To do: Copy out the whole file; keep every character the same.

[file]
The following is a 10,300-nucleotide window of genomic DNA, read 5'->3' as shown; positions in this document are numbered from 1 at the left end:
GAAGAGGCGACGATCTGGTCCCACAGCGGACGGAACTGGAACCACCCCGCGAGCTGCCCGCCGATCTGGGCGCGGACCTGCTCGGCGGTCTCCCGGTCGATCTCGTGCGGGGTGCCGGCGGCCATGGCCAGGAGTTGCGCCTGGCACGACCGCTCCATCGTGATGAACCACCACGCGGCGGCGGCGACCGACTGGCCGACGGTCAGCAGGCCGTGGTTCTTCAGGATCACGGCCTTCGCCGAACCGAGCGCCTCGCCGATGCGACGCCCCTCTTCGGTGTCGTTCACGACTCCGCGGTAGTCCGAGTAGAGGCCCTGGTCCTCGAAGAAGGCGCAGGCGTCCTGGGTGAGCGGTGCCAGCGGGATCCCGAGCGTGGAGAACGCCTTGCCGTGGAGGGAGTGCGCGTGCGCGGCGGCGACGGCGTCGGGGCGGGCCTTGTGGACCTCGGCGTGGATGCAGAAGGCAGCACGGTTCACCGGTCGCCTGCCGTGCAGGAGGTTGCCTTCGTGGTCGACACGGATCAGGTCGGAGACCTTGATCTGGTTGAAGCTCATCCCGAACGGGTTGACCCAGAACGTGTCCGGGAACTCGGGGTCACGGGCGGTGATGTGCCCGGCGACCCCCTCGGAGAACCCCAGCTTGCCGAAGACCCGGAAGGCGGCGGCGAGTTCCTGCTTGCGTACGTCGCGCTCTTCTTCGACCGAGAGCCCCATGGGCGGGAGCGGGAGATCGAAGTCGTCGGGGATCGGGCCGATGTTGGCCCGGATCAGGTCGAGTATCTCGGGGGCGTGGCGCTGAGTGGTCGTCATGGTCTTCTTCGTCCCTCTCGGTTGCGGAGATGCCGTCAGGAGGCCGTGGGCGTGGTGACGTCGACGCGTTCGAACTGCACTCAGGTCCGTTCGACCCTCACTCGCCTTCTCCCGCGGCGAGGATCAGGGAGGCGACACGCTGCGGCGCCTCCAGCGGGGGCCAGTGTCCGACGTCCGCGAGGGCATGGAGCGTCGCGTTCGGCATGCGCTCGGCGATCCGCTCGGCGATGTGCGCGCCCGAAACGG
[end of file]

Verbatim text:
The following is a 10,300-nucleotide window of genomic DNA, read 5'->3' as shown; positions in this document are numbered from 1 at the left end:
GAAGAGGCGACGATCTGGTCCCACAGCGGACGGAACTGGAACCACCCCGCGAGCTGCCCGCCGATCTGGGCGCGGACCTGCTCGGCGGTCTCCCGGTCGATCTCGTGCGGGGTGCCGGCGGCCATGGCCAGGAGTTGCGCCTGGCACGACCGCTCCATCGTGATGAACCACCACGCGGCGGCGGCGACCGACTGGCCGACGGTCAGCAGGCCGTGGTTCTTCAGGATCACGGCCTTCGCCGAACCGAGCGCCTCGCCGATGCGACGCCCCTCTTCGGTGTCGTTCACGACTCCGCGGTAGTCCGAGTAGAGGCCCTGGTCCTCGAAGAAGGCGCAGGCGTCCTGGGTGAGCGGTGCCAGCGGGATCCCGAGCGTGGAGAACGCCTTGCCGTGGAGGGAGTGCGCGTGCGCGGCGGCGACGGCGTCGGGGCGGGCCTTGTGGACCTCGGCGTGGATGCAGAAGGCAGCACGGTTCACCGGTCGCCTGCCGTGCAGGAGGTTGCCTTCGTGGTCGACACGGATCAGGTCGGAGACCTTGATCTGGTTGAAGCTCATCCCGAACGGGTTGACCCAGAACGTGTCCGGGAACTCGGGGTCACGGGCGGTGATGTGCCCGGCGACCCCCTCGGAGAACCCCAGCTTGCCGAAGACCCGGAAGGCGGCGGCGAGTTCCTGCTTGCGTACGTCGCGCTCTTCTTCGACCGAGAGCCCCATGGGCGGGAGCGGGAGATCGAAGTCGTCGGGGATCGGGCCGATGTTGGCCCGGATCAGGTCGAGTATCTCGGGGGCGTGGCGCTGAGTGGTCGTCATGGTCTTCTTCGTCCCTCTCGGTTGCGGAGATGCCGTCAGGAGGCCGTGGGCGTGGTGACGTCGACGCGTTCGAACTGCACTCAGGTCCGTTCGACCCTCACTCGCCTTCTCCCGCGGCGAGGATCAGGGAGGCGACACGCTGCGGCGCCTCCAGCGGGGGCCAGTGTCCGACGTCCGCGAGGGCATGGAGCGTCGCGTTCGGCATGCGCTCGGCGATCCGCTCGGCGATGTGCGCGCCCGAAACGG